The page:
The poll also found Fine Gael more than Labour is the beneficiary of perceptions around the recovery, concerns about stability and government formation, although Labour has received some benefit on these issues too.
In her interview with the Sunday Independent today, Labour leader Joan Burton has revealed that the minimum wage will be increased in the Budget, by an expected 50c an hour, from €8.65 to €9.15.
Declaring low and middle income earners to be the main priority, Ms Burton said better-than-expected revenues will allow greater scope for a more generous Budget.
Asked if there is scope to go beyond the €1.5bn limit, previously stated by Taoiseach Enda Kenny, Ms Burton said: "There is scope."
However, she said the additional room will not reach as high as €2bn.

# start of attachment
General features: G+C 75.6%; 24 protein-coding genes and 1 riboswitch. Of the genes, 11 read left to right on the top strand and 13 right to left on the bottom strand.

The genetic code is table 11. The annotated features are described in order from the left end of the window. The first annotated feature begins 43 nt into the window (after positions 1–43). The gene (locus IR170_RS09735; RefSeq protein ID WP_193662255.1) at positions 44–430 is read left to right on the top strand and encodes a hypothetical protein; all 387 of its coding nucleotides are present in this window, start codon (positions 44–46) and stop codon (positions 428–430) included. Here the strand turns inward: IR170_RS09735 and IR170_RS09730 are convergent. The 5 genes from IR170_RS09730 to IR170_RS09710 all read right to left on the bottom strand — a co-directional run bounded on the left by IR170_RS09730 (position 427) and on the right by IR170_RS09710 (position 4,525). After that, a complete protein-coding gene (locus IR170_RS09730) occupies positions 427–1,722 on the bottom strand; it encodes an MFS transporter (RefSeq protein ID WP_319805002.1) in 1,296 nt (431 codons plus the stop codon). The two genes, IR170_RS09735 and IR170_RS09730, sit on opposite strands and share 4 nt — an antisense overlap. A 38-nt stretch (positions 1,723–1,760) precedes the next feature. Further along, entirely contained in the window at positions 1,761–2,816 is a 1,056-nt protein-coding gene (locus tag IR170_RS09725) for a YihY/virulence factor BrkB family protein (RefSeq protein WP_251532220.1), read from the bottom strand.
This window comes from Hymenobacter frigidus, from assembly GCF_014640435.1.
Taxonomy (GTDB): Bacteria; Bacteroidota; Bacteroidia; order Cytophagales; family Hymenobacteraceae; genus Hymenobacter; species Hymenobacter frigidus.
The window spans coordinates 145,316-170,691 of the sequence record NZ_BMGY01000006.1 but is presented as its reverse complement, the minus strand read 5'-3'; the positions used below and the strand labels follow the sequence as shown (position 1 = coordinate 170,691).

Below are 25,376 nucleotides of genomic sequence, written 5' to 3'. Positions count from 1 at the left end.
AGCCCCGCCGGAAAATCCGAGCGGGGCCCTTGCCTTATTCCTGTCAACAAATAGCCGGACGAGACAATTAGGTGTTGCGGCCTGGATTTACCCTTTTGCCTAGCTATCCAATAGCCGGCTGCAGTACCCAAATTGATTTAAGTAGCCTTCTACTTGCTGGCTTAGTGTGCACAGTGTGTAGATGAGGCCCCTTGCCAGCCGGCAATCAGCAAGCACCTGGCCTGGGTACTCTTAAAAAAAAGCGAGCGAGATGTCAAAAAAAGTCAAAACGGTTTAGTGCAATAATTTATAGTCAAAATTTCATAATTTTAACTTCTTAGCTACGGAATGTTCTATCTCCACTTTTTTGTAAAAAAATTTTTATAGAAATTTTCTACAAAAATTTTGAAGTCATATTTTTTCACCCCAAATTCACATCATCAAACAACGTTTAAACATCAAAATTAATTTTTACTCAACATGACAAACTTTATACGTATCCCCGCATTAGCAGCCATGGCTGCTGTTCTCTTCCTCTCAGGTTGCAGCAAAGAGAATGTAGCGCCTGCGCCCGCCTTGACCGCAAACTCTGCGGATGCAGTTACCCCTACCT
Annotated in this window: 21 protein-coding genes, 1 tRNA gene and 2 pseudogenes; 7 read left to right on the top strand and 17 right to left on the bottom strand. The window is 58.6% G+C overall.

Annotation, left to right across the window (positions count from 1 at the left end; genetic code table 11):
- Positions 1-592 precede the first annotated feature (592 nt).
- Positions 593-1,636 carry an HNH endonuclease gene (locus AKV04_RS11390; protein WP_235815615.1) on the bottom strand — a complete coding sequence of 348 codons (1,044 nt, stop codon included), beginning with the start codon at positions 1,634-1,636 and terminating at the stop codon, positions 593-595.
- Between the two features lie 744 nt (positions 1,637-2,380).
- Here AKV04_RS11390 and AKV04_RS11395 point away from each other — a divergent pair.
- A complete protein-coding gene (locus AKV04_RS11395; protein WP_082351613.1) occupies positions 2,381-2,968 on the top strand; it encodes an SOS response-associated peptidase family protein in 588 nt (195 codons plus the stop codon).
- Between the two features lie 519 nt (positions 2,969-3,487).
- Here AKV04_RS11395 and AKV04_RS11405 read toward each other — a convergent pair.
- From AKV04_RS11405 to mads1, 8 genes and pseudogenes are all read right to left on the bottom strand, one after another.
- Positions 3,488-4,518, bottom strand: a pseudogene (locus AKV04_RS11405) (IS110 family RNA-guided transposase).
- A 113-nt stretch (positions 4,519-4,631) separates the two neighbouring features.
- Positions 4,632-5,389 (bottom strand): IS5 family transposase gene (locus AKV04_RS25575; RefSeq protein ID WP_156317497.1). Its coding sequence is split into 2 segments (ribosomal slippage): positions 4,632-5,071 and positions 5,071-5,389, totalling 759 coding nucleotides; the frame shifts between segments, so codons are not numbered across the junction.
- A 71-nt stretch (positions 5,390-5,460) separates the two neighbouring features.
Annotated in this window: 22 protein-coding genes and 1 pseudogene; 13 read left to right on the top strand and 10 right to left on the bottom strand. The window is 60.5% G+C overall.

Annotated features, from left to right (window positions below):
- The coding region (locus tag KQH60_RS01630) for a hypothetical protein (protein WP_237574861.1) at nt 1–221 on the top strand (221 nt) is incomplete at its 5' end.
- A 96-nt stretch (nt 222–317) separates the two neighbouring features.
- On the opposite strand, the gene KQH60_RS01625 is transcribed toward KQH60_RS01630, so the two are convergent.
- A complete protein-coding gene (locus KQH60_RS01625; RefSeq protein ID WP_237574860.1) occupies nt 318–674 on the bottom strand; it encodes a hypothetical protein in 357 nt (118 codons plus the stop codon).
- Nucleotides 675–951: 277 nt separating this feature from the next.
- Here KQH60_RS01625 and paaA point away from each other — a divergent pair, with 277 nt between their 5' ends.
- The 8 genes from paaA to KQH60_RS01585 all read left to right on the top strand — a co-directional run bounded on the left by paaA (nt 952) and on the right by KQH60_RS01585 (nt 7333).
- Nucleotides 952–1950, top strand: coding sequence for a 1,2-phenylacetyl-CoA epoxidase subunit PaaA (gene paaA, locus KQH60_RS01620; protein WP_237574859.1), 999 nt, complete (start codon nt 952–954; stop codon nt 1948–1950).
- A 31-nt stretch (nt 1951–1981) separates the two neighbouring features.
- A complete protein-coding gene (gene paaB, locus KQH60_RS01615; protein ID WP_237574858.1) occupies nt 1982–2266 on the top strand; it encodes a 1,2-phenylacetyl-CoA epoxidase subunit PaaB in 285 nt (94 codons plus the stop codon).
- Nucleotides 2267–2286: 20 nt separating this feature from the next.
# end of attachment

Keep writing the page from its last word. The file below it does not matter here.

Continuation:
"We haven't really had a detailed discussion with him [Michael Noonan] about that but it is a relatively small scope, it is not going to massively change the figures," she said.
Ms Burton also said she wanted a proposal by Labour TD Willie Penrose to reduce the current bankruptcy discharge period from three years to one dealt with before Christmas. She has also confirmed that changes to the Universal Social Charge (USC) will contain a rising of the entry point at which the charge is paid, as well as a flat rate cut.
In a finding which has convinced Labour to play the "stability" card in the election, the poll found 82pc of voters chose stability when "faced with the option of stability or change" at the next election.